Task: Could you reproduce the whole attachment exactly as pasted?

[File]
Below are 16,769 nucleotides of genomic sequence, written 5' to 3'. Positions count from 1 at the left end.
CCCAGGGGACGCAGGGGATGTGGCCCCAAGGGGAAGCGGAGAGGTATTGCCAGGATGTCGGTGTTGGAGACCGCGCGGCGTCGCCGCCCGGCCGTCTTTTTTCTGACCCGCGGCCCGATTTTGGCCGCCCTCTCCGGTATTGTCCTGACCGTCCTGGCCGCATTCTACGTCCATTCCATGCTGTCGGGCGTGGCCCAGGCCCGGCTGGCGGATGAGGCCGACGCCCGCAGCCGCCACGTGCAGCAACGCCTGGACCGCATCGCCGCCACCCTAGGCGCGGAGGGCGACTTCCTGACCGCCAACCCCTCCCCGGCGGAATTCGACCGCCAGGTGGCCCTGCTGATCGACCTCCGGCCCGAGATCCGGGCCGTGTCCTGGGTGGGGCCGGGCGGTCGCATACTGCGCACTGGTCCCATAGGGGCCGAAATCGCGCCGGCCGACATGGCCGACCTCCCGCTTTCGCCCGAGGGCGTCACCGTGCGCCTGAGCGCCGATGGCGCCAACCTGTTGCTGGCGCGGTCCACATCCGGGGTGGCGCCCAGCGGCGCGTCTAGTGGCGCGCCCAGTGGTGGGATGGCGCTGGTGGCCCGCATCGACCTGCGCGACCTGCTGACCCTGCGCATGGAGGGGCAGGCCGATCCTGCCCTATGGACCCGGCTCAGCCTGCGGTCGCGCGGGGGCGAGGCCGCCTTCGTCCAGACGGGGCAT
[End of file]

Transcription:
Below are 16,769 nucleotides of genomic sequence, written 5' to 3'. Positions count from 1 at the left end.
CCCAGGGGACGCAGGGGATGTGGCCCCAAGGGGAAGCGGAGAGGTATTGCCAGGATGTCGGTGTTGGAGACCGCGCGGCGTCGCCGCCCGGCCGTCTTTTTTCTGACCCGCGGCCCGATTTTGGCCGCCCTCTCCGGTATTGTCCTGACCGTCCTGGCCGCATTCTACGTCCATTCCATGCTGTCGGGCGTGGCCCAGGCCCGGCTGGCGGATGAGGCCGACGCCCGCAGCCGCCACGTGCAGCAACGCCTGGACCGCATCGCCGCCACCCTAGGCGCGGAGGGCGACTTCCTGACCGCCAACCCCTCCCCGGCGGAATTCGACCGCCAGGTGGCCCTGCTGATCGACCTCCGGCCCGAGATCCGGGCCGTGTCCTGGGTGGGGCCGGGCGGTCGCATACTGCGCACTGGTCCCATAGGGGCCGAAATCGCGCCGGCCGACATGGCCGACCTCCCGCTTTCGCCCGAGGGCGTCACCGTGCGCCTGAGCGCCGATGGCGCCAACCTGTTGCTGGCGCGGTCCACATCCGGGGTGGCGCCCAGCGGCGCGTCTAGTGGCGCGCCCAGTGGTGGGATGGCGCTGGTGGCCCGCATCGACCTGCGCGACCTGCTGACCCTGCGCATGGAGGGGCAGGCCGATCCTGCCCTATGGACCCGGCTCAGCCTGCGGTCGCGCGGGGGCGAGGCCGCCTTCGTCCAGACGGGGCAT